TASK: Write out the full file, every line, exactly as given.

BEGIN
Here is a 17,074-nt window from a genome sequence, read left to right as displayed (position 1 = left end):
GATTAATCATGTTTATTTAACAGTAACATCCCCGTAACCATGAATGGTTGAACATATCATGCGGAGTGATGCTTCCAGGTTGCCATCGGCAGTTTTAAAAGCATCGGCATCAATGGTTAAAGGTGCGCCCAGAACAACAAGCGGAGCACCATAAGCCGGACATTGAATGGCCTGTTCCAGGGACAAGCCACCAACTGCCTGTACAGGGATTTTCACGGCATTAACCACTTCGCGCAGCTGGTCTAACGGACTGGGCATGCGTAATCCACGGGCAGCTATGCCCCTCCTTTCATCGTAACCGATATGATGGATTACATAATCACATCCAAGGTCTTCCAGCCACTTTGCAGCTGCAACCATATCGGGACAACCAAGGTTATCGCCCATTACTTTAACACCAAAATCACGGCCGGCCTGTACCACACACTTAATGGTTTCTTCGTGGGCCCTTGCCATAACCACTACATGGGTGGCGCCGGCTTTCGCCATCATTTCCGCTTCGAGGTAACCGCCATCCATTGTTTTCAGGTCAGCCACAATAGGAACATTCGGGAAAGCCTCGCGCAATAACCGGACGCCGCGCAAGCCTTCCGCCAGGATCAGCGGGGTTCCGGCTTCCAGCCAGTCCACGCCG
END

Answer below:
Here is a 17,074-nt window from a genome sequence, read left to right as displayed (position 1 = left end):
GATTAATCATGTTTATTTAACAGTAACATCCCCGTAACCATGAATGGTTGAACATATCATGCGGAGTGATGCTTCCAGGTTGCCATCGGCAGTTTTAAAAGCATCGGCATCAATGGTTAAAGGTGCGCCCAGAACAACAAGCGGAGCACCATAAGCCGGACATTGAATGGCCTGTTCCAGGGACAAGCCACCAACTGCCTGTACAGGGATTTTCACGGCATTAACCACTTCGCGCAGCTGGTCTAACGGACTGGGCATGCGTAATCCACGGGCAGCTATGCCCCTCCTTTCATCGTAACCGATATGATGGATTACATAATCACATCCAAGGTCTTCCAGCCACTTTGCAGCTGCAACCATATCGGGACAACCAAGGTTATCGCCCATTACTTTAACACCAAAATCACGGCCGGCCTGTACCACACACTTAATGGTTTCTTCGTGGGCCCTTGCCATAACCACTACATGGGTGGCGCCGGCTTTCGCCATCATTTCCGCTTCGAGGTAACCGCCATCCATTGTTTTCAGGTCAGCCACAATAGGAACATTCGGGAAAGCCTCGCGCAATAACCGGACGCCGCGCAAGCCTTCCGCCAGGATCAGCGGGGTTCCGGCTTCCAGCCAGTCCACGCCG